• The largest file on the source is 75GB

If the destination is empty, the math is easy — 450GB of data easily fits on a 500GB disk.

Now let's go to a subsequent run of the backup task. Suppose no changes have occurred at all on the source, except to that 75GB file. How shall we proceed to copy that file to the destination? The destination has only 50GB of free space at this point.

Option A: Fast and loose

  • Delete the 75GB file from the destination
  • Copy the newer 75GB file from the source to the destination

Option B: Atomic copy

  • Copy the newer 75GB file from the source to the destination
  • Delete the 75GB file from the destination

Option B is impossible in this scenario. But, Option A is foolish. CCC never uses option A, that's just gambling with your data. This isn't theoretical either, we've heard stories of people losing data in this manner with other "backup" software.

CCC uses the atomic file copying method. Rather than deleting a file that will be replaced, and then copying the replacement file, CCC copies the replacement file to the destination first (using a temporary file name). When the file has been copied successfully, CCC then removes (or archives) the older version of the file, and then renames the temporary file to its correct name. This is particularly important should CCC discover that the source file is unreadable due to a media error. With the "Option A" copying behavior, you'd be left with no good copy of the file on the destination and of course the corrupted copy on the source. The downside to the atomic copying method is that the destination needs to have enough free space to accommodate the old version of the file and the replacement version of the file.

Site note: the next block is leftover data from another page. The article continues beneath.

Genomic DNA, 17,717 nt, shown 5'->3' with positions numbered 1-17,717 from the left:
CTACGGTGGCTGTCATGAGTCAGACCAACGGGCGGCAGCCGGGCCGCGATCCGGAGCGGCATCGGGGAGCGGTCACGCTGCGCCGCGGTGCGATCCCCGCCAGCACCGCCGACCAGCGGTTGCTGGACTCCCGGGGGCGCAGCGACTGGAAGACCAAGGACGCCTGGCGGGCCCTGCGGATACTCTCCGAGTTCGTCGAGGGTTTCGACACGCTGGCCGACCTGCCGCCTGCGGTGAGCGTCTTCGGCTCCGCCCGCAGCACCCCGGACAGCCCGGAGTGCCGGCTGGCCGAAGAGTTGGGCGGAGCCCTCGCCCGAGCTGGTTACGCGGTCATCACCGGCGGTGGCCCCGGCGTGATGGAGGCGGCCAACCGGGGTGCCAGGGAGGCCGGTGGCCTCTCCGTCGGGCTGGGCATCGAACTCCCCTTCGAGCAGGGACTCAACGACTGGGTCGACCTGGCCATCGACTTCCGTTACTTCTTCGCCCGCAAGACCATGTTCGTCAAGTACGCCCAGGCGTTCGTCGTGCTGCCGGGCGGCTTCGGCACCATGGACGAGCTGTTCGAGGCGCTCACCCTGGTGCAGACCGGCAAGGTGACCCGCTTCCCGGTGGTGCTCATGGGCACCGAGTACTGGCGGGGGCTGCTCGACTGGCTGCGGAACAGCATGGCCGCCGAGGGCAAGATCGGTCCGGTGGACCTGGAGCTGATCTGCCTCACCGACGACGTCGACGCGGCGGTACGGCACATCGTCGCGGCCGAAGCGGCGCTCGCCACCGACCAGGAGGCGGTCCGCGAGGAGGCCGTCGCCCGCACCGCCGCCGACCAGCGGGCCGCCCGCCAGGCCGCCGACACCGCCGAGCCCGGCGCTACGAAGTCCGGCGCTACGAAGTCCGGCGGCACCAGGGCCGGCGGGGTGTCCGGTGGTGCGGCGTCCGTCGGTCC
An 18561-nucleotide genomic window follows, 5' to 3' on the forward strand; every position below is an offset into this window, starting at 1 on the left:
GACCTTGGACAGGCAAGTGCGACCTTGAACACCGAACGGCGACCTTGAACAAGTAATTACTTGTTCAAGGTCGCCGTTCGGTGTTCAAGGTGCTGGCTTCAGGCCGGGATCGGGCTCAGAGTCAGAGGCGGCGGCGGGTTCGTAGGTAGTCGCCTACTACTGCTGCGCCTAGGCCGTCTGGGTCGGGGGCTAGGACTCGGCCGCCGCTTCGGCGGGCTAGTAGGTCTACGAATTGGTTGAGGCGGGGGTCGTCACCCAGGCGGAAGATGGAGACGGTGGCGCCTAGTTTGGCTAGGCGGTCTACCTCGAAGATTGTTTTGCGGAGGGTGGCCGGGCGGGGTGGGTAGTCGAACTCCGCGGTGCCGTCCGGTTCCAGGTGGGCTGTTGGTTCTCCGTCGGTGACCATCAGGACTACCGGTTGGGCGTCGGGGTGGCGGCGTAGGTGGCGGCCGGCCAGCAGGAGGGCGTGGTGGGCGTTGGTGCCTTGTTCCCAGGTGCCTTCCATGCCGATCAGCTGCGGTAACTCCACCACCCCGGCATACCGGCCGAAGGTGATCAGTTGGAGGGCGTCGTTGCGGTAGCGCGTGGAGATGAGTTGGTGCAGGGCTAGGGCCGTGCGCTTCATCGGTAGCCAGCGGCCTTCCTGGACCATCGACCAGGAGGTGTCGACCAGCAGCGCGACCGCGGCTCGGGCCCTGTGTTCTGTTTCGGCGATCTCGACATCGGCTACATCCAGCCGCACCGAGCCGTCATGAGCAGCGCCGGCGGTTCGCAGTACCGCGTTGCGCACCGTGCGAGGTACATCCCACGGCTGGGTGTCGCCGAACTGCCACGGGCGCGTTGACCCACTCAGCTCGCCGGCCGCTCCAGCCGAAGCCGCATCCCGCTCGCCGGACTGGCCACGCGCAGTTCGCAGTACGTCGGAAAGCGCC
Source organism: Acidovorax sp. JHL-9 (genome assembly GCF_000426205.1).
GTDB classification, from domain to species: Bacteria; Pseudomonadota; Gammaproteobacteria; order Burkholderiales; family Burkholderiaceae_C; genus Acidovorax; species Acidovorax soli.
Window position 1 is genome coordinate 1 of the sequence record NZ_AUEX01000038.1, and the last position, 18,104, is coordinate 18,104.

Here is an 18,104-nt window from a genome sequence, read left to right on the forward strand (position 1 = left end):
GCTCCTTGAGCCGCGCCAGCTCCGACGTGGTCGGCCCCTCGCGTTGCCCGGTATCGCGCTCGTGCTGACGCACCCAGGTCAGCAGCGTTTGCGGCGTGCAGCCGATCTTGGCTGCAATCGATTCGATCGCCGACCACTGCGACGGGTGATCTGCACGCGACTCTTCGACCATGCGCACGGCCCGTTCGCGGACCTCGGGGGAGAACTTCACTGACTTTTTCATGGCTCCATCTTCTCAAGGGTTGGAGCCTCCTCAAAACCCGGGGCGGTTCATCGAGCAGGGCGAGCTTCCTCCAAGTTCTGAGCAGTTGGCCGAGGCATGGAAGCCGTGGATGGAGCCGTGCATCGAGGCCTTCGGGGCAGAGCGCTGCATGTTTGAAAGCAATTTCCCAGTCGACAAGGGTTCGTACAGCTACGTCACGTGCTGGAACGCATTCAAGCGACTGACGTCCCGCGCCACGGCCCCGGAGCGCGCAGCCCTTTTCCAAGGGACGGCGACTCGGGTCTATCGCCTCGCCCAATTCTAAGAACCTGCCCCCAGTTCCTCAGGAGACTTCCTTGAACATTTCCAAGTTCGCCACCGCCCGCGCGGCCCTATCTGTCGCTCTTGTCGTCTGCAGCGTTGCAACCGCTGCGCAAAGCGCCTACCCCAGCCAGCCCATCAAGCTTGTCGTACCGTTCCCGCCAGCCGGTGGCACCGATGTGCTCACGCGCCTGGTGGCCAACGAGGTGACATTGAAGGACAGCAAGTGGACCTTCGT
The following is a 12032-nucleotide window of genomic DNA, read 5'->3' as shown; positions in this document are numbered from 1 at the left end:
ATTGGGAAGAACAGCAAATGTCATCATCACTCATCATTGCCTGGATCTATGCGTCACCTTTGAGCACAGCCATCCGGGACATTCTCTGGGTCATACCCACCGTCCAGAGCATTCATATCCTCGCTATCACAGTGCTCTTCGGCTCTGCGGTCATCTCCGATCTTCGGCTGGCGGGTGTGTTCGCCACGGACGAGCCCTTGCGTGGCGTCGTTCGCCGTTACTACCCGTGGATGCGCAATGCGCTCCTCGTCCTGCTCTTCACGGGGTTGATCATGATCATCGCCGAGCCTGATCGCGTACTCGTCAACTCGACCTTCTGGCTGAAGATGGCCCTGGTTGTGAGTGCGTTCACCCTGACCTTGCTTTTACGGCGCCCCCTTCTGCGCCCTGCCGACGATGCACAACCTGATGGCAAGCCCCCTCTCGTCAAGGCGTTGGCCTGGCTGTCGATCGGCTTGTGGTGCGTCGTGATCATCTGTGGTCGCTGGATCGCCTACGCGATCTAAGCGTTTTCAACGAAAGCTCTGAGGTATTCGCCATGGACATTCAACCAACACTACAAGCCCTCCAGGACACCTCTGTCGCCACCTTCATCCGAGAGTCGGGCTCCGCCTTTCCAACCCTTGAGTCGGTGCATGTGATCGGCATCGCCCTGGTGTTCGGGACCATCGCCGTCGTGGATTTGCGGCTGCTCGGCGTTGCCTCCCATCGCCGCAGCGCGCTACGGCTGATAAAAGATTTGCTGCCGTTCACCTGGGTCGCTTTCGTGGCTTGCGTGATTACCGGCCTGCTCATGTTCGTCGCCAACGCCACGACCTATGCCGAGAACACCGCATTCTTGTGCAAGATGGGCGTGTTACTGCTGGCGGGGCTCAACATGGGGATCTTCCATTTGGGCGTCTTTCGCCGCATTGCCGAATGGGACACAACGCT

If you find yourself in a similar scenario, you have a couple options:

One last note – CCC's "Run a deletion pass first" troubleshooting option does not contradict the atomic copying procedure, so it is not applicable in this scenario. The deletion pass removes files from the destination that are no longer present on the source, it does not remove files that will be getting updated during the backup.

I have SafetyNet turned off, how could the destination be too full?

If you have disabled CCC's SafetyNet setting, note that deletions occur as the items to be deleted are encountered. CCC traverses the files and folders on your source and destination volumes in alphabetical order, so it is possible that CCC will attempt to write new files to the destination before deleting items that were deleted from the source. If you have made large organizational changes on the source (e.g. renamed or moved folders, deleted and created many items), you may want to try the following steps to proactively clear space on the destination:

  1. If you did not choose the option to delete the SafetyNet folder from the destination when you disabled the SafetyNet option, choose Delete a SafetyNet Folder... from the Utilities menu. Drag the _CCC SafetyNet folder from the Finder onto the Delete a SafetyNet Folder window to remove that folder.
  2. Click the Advanced Settings button.
  3. Uncheck the box next to Protect root-level items on the destination.
  4. Check the box next to Run a deletion pass first in the Troubleshooting Options box.
  5. Save and run the backup task.